Could we use the 'drop it, do it, confirm it" approach and act it out between two other folks, the client not being directly involved, but making it so ridiculous funny. Depending on the age of the client...
Little ones are easy to laugh and enjoy mistakes, older ones, make them realize how failure and wrong things often lead to better learning.
Even playing like getting up on the horse backwards and acting that out a bit while the 'trainer' just giggles...
Or, if older, discussing all the failures of Edison- that eventually led to success and a huge discovery
“I have not failed. I've just found 10,000 ways that won't work.” “Many of life's failures are people who did not realize how close they were to success when they gave up.”
Hey this is a really good question and I will ask Rupert to work out a Behavioral Module around this with our team.
In the meantime, I agree with what Bianca says, and yes it's so important to know the age and where on the spectrum the client is.
Remember all this is a process! There were times when we lived in fear of taking a wrong turn with Rowan. It could cause a major tantrum. So could if one of his favorite caregivers dared to have to use the toilet!
What's important, no matter where on the spectrum the child is to explain assuming they understand why somebody made a mistake, why they didn't mean to, how it happened, etc. Also like always make it funny. e.g. if somebody makes a mistake can we 'playfully' massively punish them? We had a time, where I had to arrest people that made mistakes and throw them in "Scubby jail". They were only let out if/when they did something either funny or otherwise acceptable to Scub enough that he felt they could be forgiven.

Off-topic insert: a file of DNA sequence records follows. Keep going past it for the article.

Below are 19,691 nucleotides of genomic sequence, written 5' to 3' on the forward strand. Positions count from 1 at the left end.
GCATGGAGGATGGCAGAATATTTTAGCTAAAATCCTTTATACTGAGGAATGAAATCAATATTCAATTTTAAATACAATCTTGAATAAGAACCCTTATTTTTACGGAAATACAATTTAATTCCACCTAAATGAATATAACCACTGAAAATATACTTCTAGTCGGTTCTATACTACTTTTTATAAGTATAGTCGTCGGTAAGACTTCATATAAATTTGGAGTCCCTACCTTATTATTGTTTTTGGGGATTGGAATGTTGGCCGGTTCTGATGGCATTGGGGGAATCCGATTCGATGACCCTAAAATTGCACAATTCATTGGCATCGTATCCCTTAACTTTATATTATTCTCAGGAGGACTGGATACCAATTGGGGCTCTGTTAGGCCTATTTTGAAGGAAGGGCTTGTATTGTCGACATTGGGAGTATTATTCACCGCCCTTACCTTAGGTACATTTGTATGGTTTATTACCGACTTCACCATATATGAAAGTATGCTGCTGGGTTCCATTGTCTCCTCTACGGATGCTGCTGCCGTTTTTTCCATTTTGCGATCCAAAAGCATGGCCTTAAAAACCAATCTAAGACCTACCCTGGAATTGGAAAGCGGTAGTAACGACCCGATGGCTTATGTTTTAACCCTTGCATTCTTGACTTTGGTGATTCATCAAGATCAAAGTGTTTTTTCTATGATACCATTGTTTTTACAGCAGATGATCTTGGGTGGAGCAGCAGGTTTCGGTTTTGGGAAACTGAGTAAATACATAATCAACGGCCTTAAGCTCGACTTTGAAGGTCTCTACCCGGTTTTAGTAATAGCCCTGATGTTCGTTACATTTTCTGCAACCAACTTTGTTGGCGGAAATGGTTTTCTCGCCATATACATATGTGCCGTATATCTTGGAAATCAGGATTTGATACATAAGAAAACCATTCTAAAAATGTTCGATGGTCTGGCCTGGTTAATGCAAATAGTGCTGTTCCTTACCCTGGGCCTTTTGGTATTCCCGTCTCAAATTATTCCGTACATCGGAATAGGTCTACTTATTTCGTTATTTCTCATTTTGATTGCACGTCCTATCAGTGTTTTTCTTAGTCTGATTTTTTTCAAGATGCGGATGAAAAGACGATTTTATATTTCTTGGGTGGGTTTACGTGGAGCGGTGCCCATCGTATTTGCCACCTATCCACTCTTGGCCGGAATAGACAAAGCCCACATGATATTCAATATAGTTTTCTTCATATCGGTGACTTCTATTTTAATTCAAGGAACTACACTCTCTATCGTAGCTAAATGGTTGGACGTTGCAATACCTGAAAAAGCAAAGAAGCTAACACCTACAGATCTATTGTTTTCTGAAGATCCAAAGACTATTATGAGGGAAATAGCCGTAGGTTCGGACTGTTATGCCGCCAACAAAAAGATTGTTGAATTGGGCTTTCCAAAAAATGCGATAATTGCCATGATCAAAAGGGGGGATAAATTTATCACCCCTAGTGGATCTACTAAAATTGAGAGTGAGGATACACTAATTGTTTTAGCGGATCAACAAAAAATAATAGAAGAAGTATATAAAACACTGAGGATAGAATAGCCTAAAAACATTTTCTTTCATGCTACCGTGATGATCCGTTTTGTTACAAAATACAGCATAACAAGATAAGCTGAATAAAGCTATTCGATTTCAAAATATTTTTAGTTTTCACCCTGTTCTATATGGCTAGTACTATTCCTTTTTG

Also see if you can use the horses and other animals to purposefully cause mistakes. E.g. will the dog be really upset if I try and feed him a piece of salad, or might he forgive me? Will he forgive me maybe as soon as he gets the bone that he wanted in the first place? Role play with your volunteer. Have somebody offer something to people, some people love it some people hate it. Maybe the first time the people that don't like it just say thank you but no. The next time when you offer the same thing, they get a bit more annoyed and throw a little tantrum. E.g. Somebody really doesn't want the carrot but the piece of chocolate. Second time they tantrum over the carrot and the other volunteer can then tell them a secret. The secret is "could I possibly" have the chocolate and not the carrot. As soon as the person says that they get the chocolate.
Don't put too much pressure on here. Have this play out as part of interaction that the child sort of sees or hears but is not really part of. Then when the person gets the chocolate say, "did you just hear that? I think person xyz got told a secret word that helped them get what they want without being upset about the other person making a mistake". You can have an unlimited versions of this.
Does that make any sense. It's just what comes to mind. We will get into more details later.
Also, the more details we have the better. E.g. are there certain situations under which the child really gets upset about a mistake but other times he doesn't mind. What I'm trying to get to is the child upset as soon as a mistake happens any mistake or is he upset about something else?
For example, if I were to come 5 min late to an appointment with that child, is that a mistake? Is a wrong turn a mistake? Is getting the name of his favorite characters wrong a mistake? What exactly sets he off?
And... how exactly does it look like when he gets grump? How long does the grump last? How does he come out of his grump?
Give us a bit more information and we can probably give you some more detailed ideas.
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